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Montreal Human Rights Film Festival

by Archives March 25, 2008

The third edition of the Montreal Human Rights Film Festival will be an eye-opening journey out of our relative comfort zones and into the lives of the less fortunate. Running from March 28 to April 3, 60 choice films, organized in thematic blocks, will be screened. Below are some previews of the thematics along with one choice film from each.

Rape and Honour Killings – March 28, 8:30 p.m.
In the wake of a decade-long conflict in the Democratic Republic of Congo, tens of thousands of women have been systematically victimized. The Greatest Silence: Rape in the Congo explores without reserve the atrocious acts committed against women, as sexual violence is used as a weapon of war. Director Lisa F. Jackson – a survivor of the film’s subject matter – interviews the victims and the villains of these inhumane acts where innocent women’s lives are pillaged as the war wages on.

Right to be Protected Against Torture – March 29 – 6:00 p.m.
More often than not, pictures, not words, have the ability to sway public opinion. The photos that leaked out of Abu Ghraib in 2003 remain etched in our consciousness. Ghosts of Abu Ghraib takes these photos and asks what psychological and political climate led to this type of torturous behavior.
Director Rory Kennedy takes the film from the infamous prison to the public sphere, where these images have caused detrimental damage to America’s credibility factor.

People’s Rights for Self-Determination: The Kurds – March 30 – 8:30 p.m.
Dol, by Hiner Saleem, follows Azud, who is forced to flee Turkish Kurdistan on his wedding day. Along the way, he encounters other Kurds, all of whom are searching for peace and safety. Dol refers to the traditional Kurdish drum, which is ritualistically played over times of sadness and joy. The film, like the drum, accompanies the Kurds during their plight in a land, once theirs, now hostile to their culture.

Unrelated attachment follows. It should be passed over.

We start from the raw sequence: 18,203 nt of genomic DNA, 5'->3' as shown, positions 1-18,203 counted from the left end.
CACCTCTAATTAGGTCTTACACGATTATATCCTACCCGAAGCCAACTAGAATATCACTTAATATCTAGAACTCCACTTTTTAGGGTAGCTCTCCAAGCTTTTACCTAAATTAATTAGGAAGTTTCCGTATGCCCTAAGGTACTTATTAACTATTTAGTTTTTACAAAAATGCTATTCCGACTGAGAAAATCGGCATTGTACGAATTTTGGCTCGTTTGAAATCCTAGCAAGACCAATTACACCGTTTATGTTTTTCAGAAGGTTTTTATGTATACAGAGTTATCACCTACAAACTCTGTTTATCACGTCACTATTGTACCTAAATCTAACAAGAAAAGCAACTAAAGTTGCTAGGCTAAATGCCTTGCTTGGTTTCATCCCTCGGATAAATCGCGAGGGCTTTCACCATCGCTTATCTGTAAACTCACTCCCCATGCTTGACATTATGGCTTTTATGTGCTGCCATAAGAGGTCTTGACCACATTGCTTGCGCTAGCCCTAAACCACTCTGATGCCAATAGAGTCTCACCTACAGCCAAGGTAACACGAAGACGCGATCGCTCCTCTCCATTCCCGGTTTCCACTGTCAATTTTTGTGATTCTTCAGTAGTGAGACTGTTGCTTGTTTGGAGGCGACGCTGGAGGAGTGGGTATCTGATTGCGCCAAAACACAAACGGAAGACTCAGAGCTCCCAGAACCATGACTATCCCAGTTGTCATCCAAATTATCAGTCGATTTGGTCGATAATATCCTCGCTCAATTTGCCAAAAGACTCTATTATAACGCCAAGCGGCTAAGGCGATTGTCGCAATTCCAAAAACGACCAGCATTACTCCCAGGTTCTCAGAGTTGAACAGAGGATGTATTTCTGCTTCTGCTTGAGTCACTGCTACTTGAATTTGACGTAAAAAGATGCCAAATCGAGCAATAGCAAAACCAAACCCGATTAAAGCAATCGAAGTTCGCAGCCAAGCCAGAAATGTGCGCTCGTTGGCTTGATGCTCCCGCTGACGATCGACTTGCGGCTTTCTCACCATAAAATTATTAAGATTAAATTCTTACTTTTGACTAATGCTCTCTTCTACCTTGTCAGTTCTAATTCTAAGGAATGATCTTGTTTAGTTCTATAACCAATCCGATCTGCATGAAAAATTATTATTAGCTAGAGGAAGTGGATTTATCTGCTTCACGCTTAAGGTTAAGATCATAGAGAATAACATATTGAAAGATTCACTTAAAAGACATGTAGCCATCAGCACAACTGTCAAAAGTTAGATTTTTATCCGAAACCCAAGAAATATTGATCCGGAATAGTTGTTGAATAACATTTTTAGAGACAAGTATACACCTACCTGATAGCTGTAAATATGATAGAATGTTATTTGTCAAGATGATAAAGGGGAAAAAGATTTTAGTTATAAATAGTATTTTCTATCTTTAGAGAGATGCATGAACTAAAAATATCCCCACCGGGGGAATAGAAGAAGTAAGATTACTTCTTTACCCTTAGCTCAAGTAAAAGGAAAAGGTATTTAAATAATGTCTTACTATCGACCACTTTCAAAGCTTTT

Homophobia and the Right to Equality for the GLBT (Gay, Lesbians, Bisexuals and Transsexuals) – March 31 – 7:00 p.m.
For many, equal treatment is a dream. Many countries will persecute people on the basis of their sexuality. Canada receives around one thousand persecuted international gay and lesbians annually. Gloriously Free looks at the stories of five men who have left old lands, where their sexuality could have left them tortured or even dead, for a new future in Canada where they are accepted with open arms.
Women’s Rights to Equal Treatment – April 1 – 5:30 p.m.
One million Canadian families have experienced some form of domestic abuse this year according to Stats Canada. Most suffer in silence. In Let’s Talk About It, children speak up, telling what they’ve felt, heard and seen. Also, three immigrant women share stories of violence and the negative impact it has had on them as well as the influence it has on their children.
Deepa Mehta (Water) directs this film as it exposes the complicated and vicious circle of domestic violence.
Discrimination on Religious and Political Grounds – April 2 – 6:00 p.m.
Online, in China, the ‘Red Big Brother” watches you. But people are willing to fight against this regime as it desperately tries to control the flow of information. China has gone modern, but not democratic, and Yahoo, La Chine documents an investigation into the fight for and against censorship, as well as the global stakes (including western) at play over China’s information superhighway.

Closing Night: Dignity and Justice for All
– April 3 – 7:30 p.m.
Closing the festival, Invincibles pays homage to the directors. Without their desire to expose otherwise unknown protagonists, the stories of human right violations would not be felt with such emotive force. Here, the five directors share their reasons for the films they chose and their messages of hope.

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